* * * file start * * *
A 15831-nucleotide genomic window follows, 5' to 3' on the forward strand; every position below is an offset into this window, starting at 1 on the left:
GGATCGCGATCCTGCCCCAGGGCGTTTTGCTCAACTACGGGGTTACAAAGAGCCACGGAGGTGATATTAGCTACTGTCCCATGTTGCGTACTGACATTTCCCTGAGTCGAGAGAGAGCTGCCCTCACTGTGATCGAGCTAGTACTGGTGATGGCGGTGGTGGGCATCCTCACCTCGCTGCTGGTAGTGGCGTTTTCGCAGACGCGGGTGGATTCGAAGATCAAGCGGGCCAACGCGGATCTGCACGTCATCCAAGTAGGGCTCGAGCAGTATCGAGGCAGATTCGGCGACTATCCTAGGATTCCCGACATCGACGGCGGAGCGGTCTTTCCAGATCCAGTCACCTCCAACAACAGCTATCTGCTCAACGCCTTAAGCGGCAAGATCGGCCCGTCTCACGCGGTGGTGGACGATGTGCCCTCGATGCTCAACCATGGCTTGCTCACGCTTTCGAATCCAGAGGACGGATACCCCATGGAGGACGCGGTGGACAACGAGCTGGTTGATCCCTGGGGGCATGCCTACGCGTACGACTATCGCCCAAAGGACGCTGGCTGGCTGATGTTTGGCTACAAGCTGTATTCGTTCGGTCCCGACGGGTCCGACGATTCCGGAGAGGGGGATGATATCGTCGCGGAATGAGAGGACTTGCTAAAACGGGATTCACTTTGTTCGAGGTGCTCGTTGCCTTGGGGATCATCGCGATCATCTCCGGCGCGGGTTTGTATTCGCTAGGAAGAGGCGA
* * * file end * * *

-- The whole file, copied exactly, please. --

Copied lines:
A 15831-nucleotide genomic window follows, 5' to 3' on the forward strand; every position below is an offset into this window, starting at 1 on the left:
GGATCGCGATCCTGCCCCAGGGCGTTTTGCTCAACTACGGGGTTACAAAGAGCCACGGAGGTGATATTAGCTACTGTCCCATGTTGCGTACTGACATTTCCCTGAGTCGAGAGAGAGCTGCCCTCACTGTGATCGAGCTAGTACTGGTGATGGCGGTGGTGGGCATCCTCACCTCGCTGCTGGTAGTGGCGTTTTCGCAGACGCGGGTGGATTCGAAGATCAAGCGGGCCAACGCGGATCTGCACGTCATCCAAGTAGGGCTCGAGCAGTATCGAGGCAGATTCGGCGACTATCCTAGGATTCCCGACATCGACGGCGGAGCGGTCTTTCCAGATCCAGTCACCTCCAACAACAGCTATCTGCTCAACGCCTTAAGCGGCAAGATCGGCCCGTCTCACGCGGTGGTGGACGATGTGCCCTCGATGCTCAACCATGGCTTGCTCACGCTTTCGAATCCAGAGGACGGATACCCCATGGAGGACGCGGTGGACAACGAGCTGGTTGATCCCTGGGGGCATGCCTACGCGTACGACTATCGCCCAAAGGACGCTGGCTGGCTGATGTTTGGCTACAAGCTGTATTCGTTCGGTCCCGACGGGTCCGACGATTCCGGAGAGGGGGATGATATCGTCGCGGAATGAGAGGACTTGCTAAAACGGGATTCACTTTGTTCGAGGTGCTCGTTGCCTTGGGGATCATCGCGATCATCTCCGGCGCGGGTTTGTATTCGCTAGGAAGAGGCGA